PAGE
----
Real property taxes in Ohio are primarily determined by two numbers - the effective tax rate and the assessed value. When these two numbers are multiplied together for a given property, you get the base real estate tax amount. The effective rate is not generally challengeable. However, there is a standard procedure available to all property owners to challenge the assessed value.
Procedure for Challenging Property Values
There is a standard procedure in place in Ohio to challenge property values. The complaint form is called a DTE FORM 1 (Board of Revision Complaint Form) and is available on most county auditor's websites. The complaint form must be filed between January 1 and March 31 to be considered for the current year. There is no filing fee to file a complaint. However, there are restrictions to prevent habitual filers from filing a Board of Revision Complaint every year on the same property. It is advisable to submit adequate evidence to support the change in value when the complaint is filed.
Each county appoints their own Board of Revision. The Board of Revision reviews all of the complaints that are filed within the proper time period. Upon review, the Board of Revision can agree with the taxpayer and grant the change in value request. Alternatively, the Board of Revision can set the matter for a hearing where more evidence can be submitted to be considered by the Board of Revision.
Types of Evidence to Submit to Support Value
There are several types of evidence that can be used to support a change in real estate tax value. The most common item submitted as evidence is a HUD-1 or settlement statement from the purchase transaction of the subject property. The county is looking for a true determination of fair market value and a recent sales price is one of the best indicators of fair market value. A settlement statement does not guarantee that the Board of Revision will agree with the purchase price as the true fair market value. The second most common item submitted as evidence is an appraisal from a licensed appraiser. This is also a very good indicator of fair market value. Other types of evidence that is good to include would be recent comparable sales, assessed value per square foot of living area, etc.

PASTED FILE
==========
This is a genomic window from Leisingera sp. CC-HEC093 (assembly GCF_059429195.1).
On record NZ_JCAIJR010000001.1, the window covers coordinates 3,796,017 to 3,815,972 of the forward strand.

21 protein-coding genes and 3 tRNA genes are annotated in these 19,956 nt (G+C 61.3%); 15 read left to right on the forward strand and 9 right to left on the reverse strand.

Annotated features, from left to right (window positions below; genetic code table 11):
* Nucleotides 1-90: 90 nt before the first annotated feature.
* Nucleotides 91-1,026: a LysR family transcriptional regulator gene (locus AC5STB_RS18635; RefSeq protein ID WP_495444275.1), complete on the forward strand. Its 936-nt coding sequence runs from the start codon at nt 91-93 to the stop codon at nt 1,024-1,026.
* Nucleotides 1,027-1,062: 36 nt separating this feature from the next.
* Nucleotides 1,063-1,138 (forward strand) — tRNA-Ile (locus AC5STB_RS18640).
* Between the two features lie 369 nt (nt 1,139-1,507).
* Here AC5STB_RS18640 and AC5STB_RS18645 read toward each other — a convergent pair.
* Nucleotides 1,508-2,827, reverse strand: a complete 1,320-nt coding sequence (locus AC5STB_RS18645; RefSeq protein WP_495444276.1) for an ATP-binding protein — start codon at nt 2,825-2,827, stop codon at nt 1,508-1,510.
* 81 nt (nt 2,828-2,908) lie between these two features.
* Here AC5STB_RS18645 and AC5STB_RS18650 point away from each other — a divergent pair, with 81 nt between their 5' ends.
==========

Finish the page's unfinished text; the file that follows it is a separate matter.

Completing the Board of Revision Complaint Form
The Board of Revision Complaint form is a one page document that can usually be completed by the property owner. However, attorneys and CPAs can represent the property owner. Lines 1-9 are fairly straightforward except for Line 8. Line 8 of the form asks for several pieces of information and is the crux of the Board of Revision Complaint. The parcel number is the first piece of information that needs to be provided. Under Column A, the requested fair market value amount is inserted here. This number is what the property owner believes is the true fair market value of the subject property. Column B is simply the number in Column A multiplied by 35% which is the requested assessed value for the subject property. Column C is the assessed value that the county currently has listed for the subject property. Column D is simply the difference between Column B and Column C. Lines 10-14 of the form are basic questions to be answered by the property owner. The form needs to be signed and notarized and all evidence attached to the complaint and submitted to the county auditor of where the subject property is located.